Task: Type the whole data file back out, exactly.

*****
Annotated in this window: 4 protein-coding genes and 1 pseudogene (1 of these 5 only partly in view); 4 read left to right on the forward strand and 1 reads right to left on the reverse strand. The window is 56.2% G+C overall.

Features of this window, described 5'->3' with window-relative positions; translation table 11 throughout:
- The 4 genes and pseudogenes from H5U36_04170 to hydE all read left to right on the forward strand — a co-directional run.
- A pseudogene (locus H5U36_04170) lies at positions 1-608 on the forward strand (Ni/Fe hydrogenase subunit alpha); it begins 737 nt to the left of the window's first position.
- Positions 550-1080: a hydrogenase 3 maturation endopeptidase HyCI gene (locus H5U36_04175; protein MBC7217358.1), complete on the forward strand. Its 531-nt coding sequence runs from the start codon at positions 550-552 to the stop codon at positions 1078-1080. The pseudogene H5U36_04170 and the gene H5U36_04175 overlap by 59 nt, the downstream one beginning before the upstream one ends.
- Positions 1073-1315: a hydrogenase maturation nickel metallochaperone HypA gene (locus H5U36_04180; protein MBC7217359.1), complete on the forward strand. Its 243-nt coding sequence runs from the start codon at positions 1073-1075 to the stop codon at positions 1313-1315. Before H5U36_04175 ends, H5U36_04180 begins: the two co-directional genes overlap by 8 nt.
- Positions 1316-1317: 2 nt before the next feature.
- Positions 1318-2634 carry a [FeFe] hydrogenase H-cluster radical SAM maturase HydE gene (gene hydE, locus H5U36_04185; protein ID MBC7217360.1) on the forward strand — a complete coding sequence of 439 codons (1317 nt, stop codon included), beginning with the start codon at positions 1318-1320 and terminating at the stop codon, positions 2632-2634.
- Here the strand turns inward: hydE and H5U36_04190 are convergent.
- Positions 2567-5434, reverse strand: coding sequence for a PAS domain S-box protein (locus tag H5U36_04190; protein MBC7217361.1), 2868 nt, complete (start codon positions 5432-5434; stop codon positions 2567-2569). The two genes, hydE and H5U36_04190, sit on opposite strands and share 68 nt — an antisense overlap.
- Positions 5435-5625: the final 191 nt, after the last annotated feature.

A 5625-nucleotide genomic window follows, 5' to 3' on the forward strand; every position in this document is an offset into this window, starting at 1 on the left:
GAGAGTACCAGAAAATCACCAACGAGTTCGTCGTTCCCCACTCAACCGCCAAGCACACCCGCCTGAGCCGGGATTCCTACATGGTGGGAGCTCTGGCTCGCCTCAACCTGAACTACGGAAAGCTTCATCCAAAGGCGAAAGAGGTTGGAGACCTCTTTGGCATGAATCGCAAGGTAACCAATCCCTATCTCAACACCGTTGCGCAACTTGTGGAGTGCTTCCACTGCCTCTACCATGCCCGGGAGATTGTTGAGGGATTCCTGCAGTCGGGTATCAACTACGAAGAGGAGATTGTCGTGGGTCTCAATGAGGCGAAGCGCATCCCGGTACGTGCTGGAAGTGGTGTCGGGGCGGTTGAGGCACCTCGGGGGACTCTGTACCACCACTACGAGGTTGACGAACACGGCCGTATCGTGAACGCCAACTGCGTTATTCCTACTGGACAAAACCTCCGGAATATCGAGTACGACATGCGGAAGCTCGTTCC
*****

Annotated in this window: 4 protein-coding genes and 1 pseudogene (1 of these 5 only partly in view); 4 read left to right on the forward strand and 1 reads right to left on the reverse strand. The window is 56.2% G+C overall.

Features of this window, described 5'->3' with window-relative positions; translation table 11 throughout:
- The 4 genes and pseudogenes from H5U36_04170 to hydE all read left to right on the forward strand — a co-directional run.
- A pseudogene (locus H5U36_04170) lies at positions 1-608 on the forward strand (Ni/Fe hydrogenase subunit alpha); it begins 737 nt to the left of the window's first position.
- Positions 550-1080: a hydrogenase 3 maturation endopeptidase HyCI gene (locus H5U36_04175; protein MBC7217358.1), complete on the forward strand. Its 531-nt coding sequence runs from the start codon at positions 550-552 to the stop codon at positions 1078-1080. The pseudogene H5U36_04170 and the gene H5U36_04175 overlap by 59 nt, the downstream one beginning before the upstream one ends.
- Positions 1073-1315: a hydrogenase maturation nickel metallochaperone HypA gene (locus H5U36_04180; protein MBC7217359.1), complete on the forward strand. Its 243-nt coding sequence runs from the start codon at positions 1073-1075 to the stop codon at positions 1313-1315. Before H5U36_04175 ends, H5U36_04180 begins: the two co-directional genes overlap by 8 nt.
- Positions 1316-1317: 2 nt before the next feature.
- Positions 1318-2634 carry a [FeFe] hydrogenase H-cluster radical SAM maturase HydE gene (gene hydE, locus H5U36_04185; protein ID MBC7217360.1) on the forward strand — a complete coding sequence of 439 codons (1317 nt, stop codon included), beginning with the start codon at positions 1318-1320 and terminating at the stop codon, positions 2632-2634.
- Here the strand turns inward: hydE and H5U36_04190 are convergent.
- Positions 2567-5434, reverse strand: coding sequence for a PAS domain S-box protein (locus tag H5U36_04190; protein MBC7217361.1), 2868 nt, complete (start codon positions 5432-5434; stop codon positions 2567-2569). The two genes, hydE and H5U36_04190, sit on opposite strands and share 68 nt — an antisense overlap.
- Positions 5435-5625: the final 191 nt, after the last annotated feature.

A 5625-nucleotide genomic window follows, 5' to 3' on the forward strand; every position in this document is an offset into this window, starting at 1 on the left:
GAGAGTACCAGAAAATCACCAACGAGTTCGTCGTTCCCCACTCAACCGCCAAGCACACCCGCCTGAGCCGGGATTCCTACATGGTGGGAGCTCTGGCTCGCCTCAACCTGAACTACGGAAAGCTTCATCCAAAGGCGAAAGAGGTTGGAGACCTCTTTGGCATGAATCGCAAGGTAACCAATCCCTATCTCAACACCGTTGCGCAACTTGTGGAGTGCTTCCACTGCCTCTACCATGCCCGGGAGATTGTTGAGGGATTCCTGCAGTCGGGTATCAACTACGAAGAGGAGATTGTCGTGGGTCTCAATGAGGCGAAGCGCATCCCGGTACGTGCTGGAAGTGGTGTCGGGGCGGTTGAGGCACCTCGGGGGACTCTGTACCACCACTACGAGGTTGACGAACACGGCCGTATCGTGAACGCCAACTGCGTTATTCCTACTGGACAAAACCTCCGGAATATCGAGTACGACATGCGGAAGCTCGTTCC